Drugs to help decrease the fluid load the heart has to deal with (diuretics like Furosemide and Spironolactone)
Drugs to help decrease fluid retained by the kidneys and decrease arterial blood pressure (ACE inhibitors like Enalapril and Benazepril)
These are consistently adjusted and monitored to maximise their effects without doing secondary harm to other body systems such as the kidneys.
Caring for your pet's condition could become very expensive, so use an online pharmacy to get the same medication your vet would give you at cheaper prices.
The check ups
Patients receiving therapy for the management of mitral valve disease need regular monitoring by their vet. These visits will likely include blood tests to check organ function while taking long term medications and chest x-rays to look for signs of congestive heart failure.
If you can afford it, rechecks with a veterinary cardiologist are recommended, as they will be able to perform repeat echocardiograms.
Does pet insurance cover mitral valve disease?
If your dog’s covered by a dog insurance policy at the time they’re diagnosed, their diagnosis, medication and check ups for mitral valve disease should be covered.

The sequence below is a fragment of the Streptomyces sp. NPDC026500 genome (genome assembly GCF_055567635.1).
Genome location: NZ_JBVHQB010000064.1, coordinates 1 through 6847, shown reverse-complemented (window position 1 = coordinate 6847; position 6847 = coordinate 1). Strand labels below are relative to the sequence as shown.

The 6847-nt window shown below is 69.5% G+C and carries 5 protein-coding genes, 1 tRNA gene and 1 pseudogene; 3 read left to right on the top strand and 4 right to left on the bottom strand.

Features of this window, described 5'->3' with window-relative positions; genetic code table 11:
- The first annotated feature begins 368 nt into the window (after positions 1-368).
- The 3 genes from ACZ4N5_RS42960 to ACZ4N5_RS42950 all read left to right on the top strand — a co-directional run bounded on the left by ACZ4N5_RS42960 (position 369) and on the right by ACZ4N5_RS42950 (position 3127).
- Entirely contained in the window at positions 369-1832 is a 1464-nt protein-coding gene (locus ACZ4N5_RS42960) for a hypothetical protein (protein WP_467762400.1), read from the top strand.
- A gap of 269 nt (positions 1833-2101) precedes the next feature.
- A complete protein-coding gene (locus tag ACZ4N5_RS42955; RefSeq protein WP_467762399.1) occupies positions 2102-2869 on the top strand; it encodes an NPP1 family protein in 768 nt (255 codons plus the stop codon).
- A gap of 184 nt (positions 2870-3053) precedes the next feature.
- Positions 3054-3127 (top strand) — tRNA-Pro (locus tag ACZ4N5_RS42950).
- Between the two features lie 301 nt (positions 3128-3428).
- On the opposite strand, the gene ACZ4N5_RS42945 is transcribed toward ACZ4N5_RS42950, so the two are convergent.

All ManyPets pet insurance policies are lifetime insurance – that means that they’re particularly suitable for chromic conditions like heart disease as the vet fee limit will refresh each year when you renew.
Life expectancy of dogs with mitral valve endocardiosis
It is true yes, dogs with cardiac disease live shorter lives than their counterparts without it.
That being said, pets with cardiac disease supported by medications can live many quality years before therapies cannot keep up with the loss of heart function.
Pets with mitral valve disease can have an increased risk of sudden death as well as increased risks under anaesthesia. How severely they’re affected may limit how your vet can treat them for this and other conditions.
Make sure you understand the treatment plan and prognosis from your vet and ask as many questions as you need to about their ongoing care.
Only you can know when your dog’s quality of life is so affected that you need to think about euthanasia, but work with your vet to look after their happiness until then.